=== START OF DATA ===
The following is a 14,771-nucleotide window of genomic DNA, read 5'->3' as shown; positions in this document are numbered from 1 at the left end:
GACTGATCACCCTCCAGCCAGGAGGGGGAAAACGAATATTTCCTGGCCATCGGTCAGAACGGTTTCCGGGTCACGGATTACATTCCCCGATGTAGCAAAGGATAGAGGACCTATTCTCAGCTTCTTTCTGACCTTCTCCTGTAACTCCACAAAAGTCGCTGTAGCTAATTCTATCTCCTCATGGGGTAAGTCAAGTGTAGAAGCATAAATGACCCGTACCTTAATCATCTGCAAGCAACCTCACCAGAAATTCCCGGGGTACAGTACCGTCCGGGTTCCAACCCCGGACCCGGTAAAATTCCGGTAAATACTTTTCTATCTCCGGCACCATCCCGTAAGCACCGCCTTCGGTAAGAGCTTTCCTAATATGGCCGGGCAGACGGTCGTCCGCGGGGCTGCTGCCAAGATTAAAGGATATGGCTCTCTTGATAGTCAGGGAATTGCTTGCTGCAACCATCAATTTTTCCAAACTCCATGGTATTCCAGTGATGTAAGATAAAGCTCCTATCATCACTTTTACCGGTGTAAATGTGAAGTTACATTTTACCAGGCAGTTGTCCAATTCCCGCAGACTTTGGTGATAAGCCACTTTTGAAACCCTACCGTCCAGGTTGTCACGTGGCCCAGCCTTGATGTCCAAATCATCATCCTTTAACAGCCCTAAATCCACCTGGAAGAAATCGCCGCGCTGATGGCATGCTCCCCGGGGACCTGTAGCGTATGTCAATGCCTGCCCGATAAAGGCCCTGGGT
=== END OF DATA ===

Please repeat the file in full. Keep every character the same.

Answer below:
The following is a 14,771-nucleotide window of genomic DNA, read 5'->3' as shown; positions in this document are numbered from 1 at the left end:
GACTGATCACCCTCCAGCCAGGAGGGGGAAAACGAATATTTCCTGGCCATCGGTCAGAACGGTTTCCGGGTCACGGATTACATTCCCCGATGTAGCAAAGGATAGAGGACCTATTCTCAGCTTCTTTCTGACCTTCTCCTGTAACTCCACAAAAGTCGCTGTAGCTAATTCTATCTCCTCATGGGGTAAGTCAAGTGTAGAAGCATAAATGACCCGTACCTTAATCATCTGCAAGCAACCTCACCAGAAATTCCCGGGGTACAGTACCGTCCGGGTTCCAACCCCGGACCCGGTAAAATTCCGGTAAATACTTTTCTATCTCCGGCACCATCCCGTAAGCACCGCCTTCGGTAAGAGCTTTCCTAATATGGCCGGGCAGACGGTCGTCCGCGGGGCTGCTGCCAAGATTAAAGGATATGGCTCTCTTGATAGTCAGGGAATTGCTTGCTGCAACCATCAATTTTTCCAAACTCCATGGTATTCCAGTGATGTAAGATAAAGCTCCTATCATCACTTTTACCGGTGTAAATGTGAAGTTACATTTTACCAGGCAGTTGTCCAATTCCCGCAGACTTTGGTGATAAGCCACTTTTGAAACCCTACCGTCCAGGTTGTCACGTGGCCCAGCCTTGATGTCCAAATCATCATCCTTTAACAGCCCTAAATCCACCTGGAAGAAATCGCCGCGCTGATGGCATGCTCCCCGGGGACCTGTAGCGTATGTCAATGCCTGCCCGATAAAGGCCCTGGGT